Tuesday, November 29, 2022
iPadOpinionsRumors

Will iPadOS 16 finally make the iPad Pro a viable laptop alternative?

Apple wants to make the iPad behave more like a laptop than a smartphone with changes in iPadOS 16, reports Bloomberg‘s Mark Gurman. We’ll see if his report is on target next week when the tech giant’s Worldwide Developer Conference gets underway.

Calling iPadOS 16’s interface “one of the biggest upgrades announced at the conference,” Gurman writes that the OS update “… will have a redesigned multitasking interface that makes it easier to see what apps are open and switch between tasks” and “ will let users resize app windows and offer new ways for users to handle multiple apps at once.”

Along the same lines, a March 16 tweet by leaker Majin Bu — as noted by AppleInsider — claims that iPadOS apps may become Quick Note-like floating windows, instead of always opening full screen if a keyboard and trackpad are connected.

The tweet: Apple is developing a smart system for iPadOS. Apps will continue to open full screen but automatically shrink when connected to keyboard and trackpad. Internally it is called Apple Mixer.  We don’t know if it will be included in iPadOS 16 or not, It should be M1 iPad exclusive.

About the iPad’s future

As I’ve said before, Apple continues to insist that, when it comes to the iPad, “your next computer is not a computer.” However, for many of us, the iPad, even the iPad Pro, isn’t a true laptop replacement or alternative.

I truly wish it was. I use my 12.9-inch iPad Pro to watch videos, check email, and surf the web. I use it as a drawing tablet, gaming device, ebook reader, Bible, and more. However, when I go on the road, I can’t use it as a laptop replacement for running Apple World Today.

It’s not the hardware. An iPad running an Apple-designed M1 processor has plenty of oomph. It’s not the screen size, though I would buy a 15-inch iPad IF I could use it as a laptop. It’s the operating system; iPadOS doesn’t offer the multitasking features and flexibility of macOS.

I’d be delighted to see an iPad with a touch-capable version of macOS. However, that probably ain’t gonna happen. Bloomberg’s Mark Gurman probably has the next best idea that he presented in his April 18 Power On newsletter: a “pro” mode for iPadOS that would allow the tablet’s software to catch up with the power of its hardware.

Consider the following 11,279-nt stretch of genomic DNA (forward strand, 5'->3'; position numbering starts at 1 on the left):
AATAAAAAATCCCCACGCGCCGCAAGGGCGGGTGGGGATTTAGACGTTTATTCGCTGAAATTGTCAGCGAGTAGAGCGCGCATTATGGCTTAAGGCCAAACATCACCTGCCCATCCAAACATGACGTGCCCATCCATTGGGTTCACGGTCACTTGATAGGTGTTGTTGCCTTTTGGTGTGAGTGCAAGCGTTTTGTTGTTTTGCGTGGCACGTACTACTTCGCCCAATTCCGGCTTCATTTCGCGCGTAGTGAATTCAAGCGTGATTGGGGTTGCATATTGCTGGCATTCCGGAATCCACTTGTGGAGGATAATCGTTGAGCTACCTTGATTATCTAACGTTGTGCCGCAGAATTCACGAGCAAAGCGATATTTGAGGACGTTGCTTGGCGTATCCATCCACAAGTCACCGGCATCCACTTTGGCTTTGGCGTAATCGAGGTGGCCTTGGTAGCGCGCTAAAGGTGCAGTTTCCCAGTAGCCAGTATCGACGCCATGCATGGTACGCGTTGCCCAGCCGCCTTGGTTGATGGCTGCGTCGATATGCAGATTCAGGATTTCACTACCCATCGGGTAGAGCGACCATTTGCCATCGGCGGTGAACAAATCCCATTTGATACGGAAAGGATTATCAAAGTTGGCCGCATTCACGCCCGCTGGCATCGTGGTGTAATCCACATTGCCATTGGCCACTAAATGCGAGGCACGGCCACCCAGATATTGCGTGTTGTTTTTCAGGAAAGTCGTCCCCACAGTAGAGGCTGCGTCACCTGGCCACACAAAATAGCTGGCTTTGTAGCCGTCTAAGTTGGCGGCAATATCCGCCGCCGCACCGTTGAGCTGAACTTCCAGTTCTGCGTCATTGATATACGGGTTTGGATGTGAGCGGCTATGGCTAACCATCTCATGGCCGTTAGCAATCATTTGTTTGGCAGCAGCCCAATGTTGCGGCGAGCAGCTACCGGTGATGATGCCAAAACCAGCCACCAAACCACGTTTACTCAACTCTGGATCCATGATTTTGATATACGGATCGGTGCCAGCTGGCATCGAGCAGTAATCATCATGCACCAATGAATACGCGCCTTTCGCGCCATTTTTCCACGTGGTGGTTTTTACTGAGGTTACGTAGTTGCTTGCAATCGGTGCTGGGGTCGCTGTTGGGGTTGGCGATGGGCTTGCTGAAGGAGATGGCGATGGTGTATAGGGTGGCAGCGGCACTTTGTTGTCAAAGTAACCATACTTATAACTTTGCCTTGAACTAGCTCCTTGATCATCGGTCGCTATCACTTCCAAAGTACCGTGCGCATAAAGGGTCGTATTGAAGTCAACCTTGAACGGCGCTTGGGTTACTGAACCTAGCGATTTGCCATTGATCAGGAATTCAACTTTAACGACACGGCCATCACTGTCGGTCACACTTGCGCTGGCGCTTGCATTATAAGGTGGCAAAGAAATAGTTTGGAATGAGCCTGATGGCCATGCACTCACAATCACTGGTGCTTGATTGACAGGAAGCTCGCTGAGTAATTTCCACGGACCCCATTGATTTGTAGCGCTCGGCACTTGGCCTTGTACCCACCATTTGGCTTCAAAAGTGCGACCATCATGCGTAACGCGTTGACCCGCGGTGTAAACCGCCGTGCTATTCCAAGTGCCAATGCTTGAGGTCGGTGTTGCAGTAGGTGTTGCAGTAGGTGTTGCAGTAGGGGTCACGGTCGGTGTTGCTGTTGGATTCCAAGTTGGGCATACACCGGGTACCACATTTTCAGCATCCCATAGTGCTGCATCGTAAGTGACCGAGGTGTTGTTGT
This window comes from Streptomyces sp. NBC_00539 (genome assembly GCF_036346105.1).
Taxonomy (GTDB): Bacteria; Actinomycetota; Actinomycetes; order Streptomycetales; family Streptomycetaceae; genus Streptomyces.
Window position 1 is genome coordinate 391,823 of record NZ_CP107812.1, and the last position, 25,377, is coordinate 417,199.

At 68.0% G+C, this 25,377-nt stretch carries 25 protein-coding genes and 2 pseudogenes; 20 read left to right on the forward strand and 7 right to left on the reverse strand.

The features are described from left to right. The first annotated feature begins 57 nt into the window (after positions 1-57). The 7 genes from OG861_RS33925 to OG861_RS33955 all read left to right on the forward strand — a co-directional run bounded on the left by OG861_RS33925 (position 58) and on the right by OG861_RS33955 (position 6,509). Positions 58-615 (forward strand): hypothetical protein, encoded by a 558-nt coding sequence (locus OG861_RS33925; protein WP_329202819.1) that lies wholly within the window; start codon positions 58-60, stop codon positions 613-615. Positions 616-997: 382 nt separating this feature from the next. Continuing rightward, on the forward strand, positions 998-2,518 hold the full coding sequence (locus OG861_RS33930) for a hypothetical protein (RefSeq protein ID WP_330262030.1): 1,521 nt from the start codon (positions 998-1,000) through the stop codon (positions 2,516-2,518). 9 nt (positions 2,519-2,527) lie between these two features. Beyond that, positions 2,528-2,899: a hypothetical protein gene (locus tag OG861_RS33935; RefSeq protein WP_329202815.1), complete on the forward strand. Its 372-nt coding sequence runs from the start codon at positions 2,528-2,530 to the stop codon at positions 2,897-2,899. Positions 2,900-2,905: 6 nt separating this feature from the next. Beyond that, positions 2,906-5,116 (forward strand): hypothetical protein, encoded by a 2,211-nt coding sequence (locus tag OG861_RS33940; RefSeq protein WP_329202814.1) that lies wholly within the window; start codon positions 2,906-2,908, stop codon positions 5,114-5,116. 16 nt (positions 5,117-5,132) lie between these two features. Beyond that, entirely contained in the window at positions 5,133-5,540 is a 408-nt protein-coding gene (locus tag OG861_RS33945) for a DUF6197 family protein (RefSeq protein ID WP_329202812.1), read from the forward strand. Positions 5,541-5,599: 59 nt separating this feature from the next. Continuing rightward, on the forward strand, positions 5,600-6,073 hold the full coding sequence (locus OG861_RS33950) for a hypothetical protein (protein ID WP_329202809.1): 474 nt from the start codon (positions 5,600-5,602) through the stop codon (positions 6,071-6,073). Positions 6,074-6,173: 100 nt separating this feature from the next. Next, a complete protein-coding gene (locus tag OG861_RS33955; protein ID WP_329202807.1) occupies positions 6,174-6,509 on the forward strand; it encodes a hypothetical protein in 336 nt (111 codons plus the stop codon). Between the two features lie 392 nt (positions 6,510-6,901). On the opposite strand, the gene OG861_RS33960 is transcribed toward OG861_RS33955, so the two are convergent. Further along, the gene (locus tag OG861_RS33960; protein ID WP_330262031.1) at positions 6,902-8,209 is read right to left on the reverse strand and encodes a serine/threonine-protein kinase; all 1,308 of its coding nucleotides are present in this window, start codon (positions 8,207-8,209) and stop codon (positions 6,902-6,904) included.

“The current iPad Pro hardware remains well ahead of its operating system, iPadOS,” he writes. “The device now has an M1 chip, the same processor that powers a 13-inch MacBook Pro or 24-inch iMac. It’s way more powerful than needed to run iPadOS, which, in my mind, is still basically a blown-up and tweaked version of the iPhone’s iOS.”

Here’s what Gurman suggests as three iPad Pro modes:

  • A standard, touch-first mode with the normal home screen that is part of iPadOS today.
  • A new option that turns on when you connect an Apple Pencil, optimizing icons, controls and user interface elements for that accessory.
  • And, most importantly, a new “pro” mode that kicks in when the iPad is connected to a keyboard and trackpad, such as Apple’s own Magic Keyboard, or an external display.

As for multitasking improvements, Parker Ortolani has tweeted a great concept (pictured) for iPadOS 16 “taking multitasking to a new whole new level.”

In my ideal world, I’d have an iMac that I used for the bulk of my day-to-day work and an iPad Pro for after-work activities AND as my go-to laptop when I’m away from the home office. So I’d love to see Apple truly make the iPad (at least the Pro) a true laptop replacement/alternative as it claims it is. Otherwise, quit touting it as such and let the tablet just be a tablet. Not that there’s anything wrong with that.

I’d be delighted to see an iPad with a touch-capable version of macOS. However, that probably ain’t gonna happen. Bloomberg’s Mark Gurman probably has the next best idea that he presented in his April 18 Power On newsletter: a “pro” mode for iPadOS that would allow the tablet’s software to catch up with the power of its hardware. 

About WWDC

Apple will host its annual Worldwide Developers Conference (WWDC) in an online format (as it has since the global COVID pandemic) from June 6 through 10, free for all developers to attend. 

WWDC22 will, of course, showcase the latest innovations in iOS, iPadOS, macOS, watchOS, and tvOS, while giving developers access to Apple engineers and technologies to learn how to create apps and interactive experiences.

Dennis Sellers
the authorDennis Sellers
Dennis Sellers is the editor/publisher of Apple World Today. He’s been an “Apple journalist” since 1995 (starting with the first big Apple news site, MacCentral). He loves to read, run, play sports, and watch movies.